Edward R. Wendell IV erwendell at mac.com
Wed Sep 1 23:32:59 EDT 2004

I finally got some time to chime in on this whole DSG thing. I can't 
remember who it was but some one stated:
"But what I was expecting was a kick-in-tha-butt when upshifting."
As I recall, said quote was used as evidence of a problem with the DSG 
system. I'd like to examine the physics of why I think that that action 
is not possible due to the configuration of DSG and why it is also not 
consistent with true performance driving with a conventional manual.
	First off, a "kick-in-tha-butt" feel in an automobile can only mean a 
large increase in acceleration and therefore a large increase in torque 
at the driving axle. But where is that extra torque coming from? It's 
certainly not the engine. Even if you factor in the fact that the 
torque curve falls off at higher rpm it's not that dramatic, especially 
when you consider that by shifting to a higher gear you have radically 
reduced the torque multiplication provided by the gearbox. I contend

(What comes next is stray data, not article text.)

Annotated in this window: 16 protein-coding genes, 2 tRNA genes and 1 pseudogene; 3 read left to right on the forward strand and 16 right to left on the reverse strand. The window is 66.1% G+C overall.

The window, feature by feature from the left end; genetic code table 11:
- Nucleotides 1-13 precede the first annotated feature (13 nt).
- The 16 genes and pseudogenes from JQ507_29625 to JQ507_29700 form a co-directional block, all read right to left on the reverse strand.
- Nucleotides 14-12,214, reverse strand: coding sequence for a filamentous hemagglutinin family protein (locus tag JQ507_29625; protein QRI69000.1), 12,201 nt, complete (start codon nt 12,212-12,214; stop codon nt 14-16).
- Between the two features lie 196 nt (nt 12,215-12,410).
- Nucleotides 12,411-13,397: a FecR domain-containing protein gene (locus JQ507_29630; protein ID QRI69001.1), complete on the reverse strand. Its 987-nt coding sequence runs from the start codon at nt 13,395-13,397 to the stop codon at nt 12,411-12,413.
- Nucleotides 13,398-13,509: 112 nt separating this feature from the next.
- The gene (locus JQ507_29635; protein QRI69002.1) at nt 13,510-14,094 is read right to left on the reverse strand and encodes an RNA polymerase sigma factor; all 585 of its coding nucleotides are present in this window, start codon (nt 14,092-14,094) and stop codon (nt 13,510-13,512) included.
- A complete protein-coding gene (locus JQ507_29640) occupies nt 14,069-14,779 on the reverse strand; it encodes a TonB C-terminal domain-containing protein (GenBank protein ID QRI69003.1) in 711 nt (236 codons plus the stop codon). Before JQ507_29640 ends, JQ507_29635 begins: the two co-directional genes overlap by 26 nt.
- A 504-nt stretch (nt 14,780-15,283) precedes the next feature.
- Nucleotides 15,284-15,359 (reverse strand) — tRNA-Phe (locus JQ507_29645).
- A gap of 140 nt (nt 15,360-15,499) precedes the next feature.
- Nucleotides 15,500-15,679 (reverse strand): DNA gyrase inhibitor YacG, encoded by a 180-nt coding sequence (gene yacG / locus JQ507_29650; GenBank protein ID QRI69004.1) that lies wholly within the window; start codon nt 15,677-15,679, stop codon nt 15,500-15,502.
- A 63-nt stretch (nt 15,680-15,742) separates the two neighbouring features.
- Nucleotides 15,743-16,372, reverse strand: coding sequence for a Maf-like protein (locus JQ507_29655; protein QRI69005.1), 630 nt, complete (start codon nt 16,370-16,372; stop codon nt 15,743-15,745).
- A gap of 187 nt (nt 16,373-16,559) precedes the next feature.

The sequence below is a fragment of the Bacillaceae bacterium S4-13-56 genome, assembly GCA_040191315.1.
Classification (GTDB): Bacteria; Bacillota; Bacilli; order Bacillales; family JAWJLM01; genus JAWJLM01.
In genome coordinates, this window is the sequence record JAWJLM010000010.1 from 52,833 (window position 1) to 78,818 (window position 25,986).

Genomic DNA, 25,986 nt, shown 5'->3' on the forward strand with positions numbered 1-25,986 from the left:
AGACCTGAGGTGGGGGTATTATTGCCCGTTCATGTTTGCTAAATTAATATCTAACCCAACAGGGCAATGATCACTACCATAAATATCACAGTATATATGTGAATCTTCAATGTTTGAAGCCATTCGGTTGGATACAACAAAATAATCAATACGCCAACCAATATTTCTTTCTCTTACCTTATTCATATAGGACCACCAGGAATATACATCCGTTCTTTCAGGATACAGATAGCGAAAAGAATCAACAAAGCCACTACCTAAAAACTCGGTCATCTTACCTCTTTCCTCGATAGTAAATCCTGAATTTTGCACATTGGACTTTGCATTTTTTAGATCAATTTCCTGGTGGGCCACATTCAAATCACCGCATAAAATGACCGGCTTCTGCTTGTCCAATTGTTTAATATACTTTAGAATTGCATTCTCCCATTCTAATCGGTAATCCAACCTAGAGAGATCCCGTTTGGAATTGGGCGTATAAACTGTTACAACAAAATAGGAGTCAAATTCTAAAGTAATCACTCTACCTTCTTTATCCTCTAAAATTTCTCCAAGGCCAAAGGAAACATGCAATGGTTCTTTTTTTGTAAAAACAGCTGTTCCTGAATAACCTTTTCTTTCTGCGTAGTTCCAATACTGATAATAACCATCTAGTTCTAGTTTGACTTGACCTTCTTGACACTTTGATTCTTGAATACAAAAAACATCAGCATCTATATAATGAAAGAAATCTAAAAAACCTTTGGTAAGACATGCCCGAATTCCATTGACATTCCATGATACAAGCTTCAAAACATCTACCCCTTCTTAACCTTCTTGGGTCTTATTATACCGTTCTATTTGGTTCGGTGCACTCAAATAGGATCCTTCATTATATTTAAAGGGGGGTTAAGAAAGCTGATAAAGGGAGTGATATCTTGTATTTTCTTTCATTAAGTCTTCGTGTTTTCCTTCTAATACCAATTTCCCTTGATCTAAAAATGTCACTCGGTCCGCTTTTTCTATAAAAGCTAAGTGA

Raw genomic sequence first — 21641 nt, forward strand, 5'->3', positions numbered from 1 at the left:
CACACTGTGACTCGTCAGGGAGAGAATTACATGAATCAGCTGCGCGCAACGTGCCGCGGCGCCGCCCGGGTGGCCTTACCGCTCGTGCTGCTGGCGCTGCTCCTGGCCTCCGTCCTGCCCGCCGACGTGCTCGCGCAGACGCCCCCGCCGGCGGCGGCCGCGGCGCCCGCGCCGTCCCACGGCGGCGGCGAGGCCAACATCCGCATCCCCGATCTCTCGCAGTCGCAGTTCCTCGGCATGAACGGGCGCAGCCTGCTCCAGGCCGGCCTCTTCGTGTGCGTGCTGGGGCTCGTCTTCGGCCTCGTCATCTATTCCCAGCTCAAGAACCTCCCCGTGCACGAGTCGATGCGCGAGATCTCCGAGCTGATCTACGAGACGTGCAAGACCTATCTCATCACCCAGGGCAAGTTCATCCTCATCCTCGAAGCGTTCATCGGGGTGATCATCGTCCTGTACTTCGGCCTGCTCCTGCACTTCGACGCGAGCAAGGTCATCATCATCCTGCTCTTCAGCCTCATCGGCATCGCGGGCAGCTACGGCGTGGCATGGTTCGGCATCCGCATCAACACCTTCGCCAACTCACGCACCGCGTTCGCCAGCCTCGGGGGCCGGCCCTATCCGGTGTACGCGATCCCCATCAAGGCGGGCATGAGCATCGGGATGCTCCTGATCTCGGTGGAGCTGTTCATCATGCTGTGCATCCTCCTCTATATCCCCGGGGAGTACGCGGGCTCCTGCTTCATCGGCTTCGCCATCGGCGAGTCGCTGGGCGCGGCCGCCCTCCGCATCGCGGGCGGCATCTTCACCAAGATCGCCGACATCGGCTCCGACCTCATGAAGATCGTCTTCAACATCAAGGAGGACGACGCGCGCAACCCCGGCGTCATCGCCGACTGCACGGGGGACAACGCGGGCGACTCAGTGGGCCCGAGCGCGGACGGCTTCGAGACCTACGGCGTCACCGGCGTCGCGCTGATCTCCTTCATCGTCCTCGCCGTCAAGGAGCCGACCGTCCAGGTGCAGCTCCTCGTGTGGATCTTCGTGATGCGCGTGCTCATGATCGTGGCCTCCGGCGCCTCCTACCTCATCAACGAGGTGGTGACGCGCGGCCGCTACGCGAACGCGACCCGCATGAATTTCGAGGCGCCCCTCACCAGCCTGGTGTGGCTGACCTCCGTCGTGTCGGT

that the extra torque spike is due entirely to the energy that was 
stored in the mass of the rotating flywheel. Following that line of 
thought, the flywheel would therefor have to be spinning faster than it 
should be when it is reconnected to the driveline via the clutch. So I 
guess my point is, if the rpm isn't matched properly, than you will get 
that "kick", which is impossible if the DSG is programmed correctly. 
That also leads to the conclusion that people who are bragging that 
their car has a powerful engine because they can bark the tires when 
upshifting are really bragging about how heavy their flywheel is and 
how much they can abuse their clutch, engine mounts, and drive axle 
	Concerning the design of the DSG gearbox, with two clutches competing 
for the space that used to be occupied by one I would imagine that the 
size and therefore mass of the flywheel is quite low. As one of the 
factors that weighs in favor of a heavy flywheel is drivability, ie 
resistance to stalling and smoother throttle response when shifting, 
than the throttle by wire and fancy shifting and clutching algorithms 
in the DSG controller would eliminate that need.
	So I guess that my point is that DSG won't feel like a conventional 
manual when shifted, especially when one is used to said conventional 
manual being used somewhat incorrectly. I personally pride myself on 
getting a shift so right that a person in the passenger seat with a 
blindfold would be hard pressed to tell that a shift had taken place. 
It sounds to me like the DSG is programmed to do the same.

Roy Wendell
Clarksburg WV USA
86, 87 5kcstq
87 MR2 times 2
Three turbos, two quattros, too much fun

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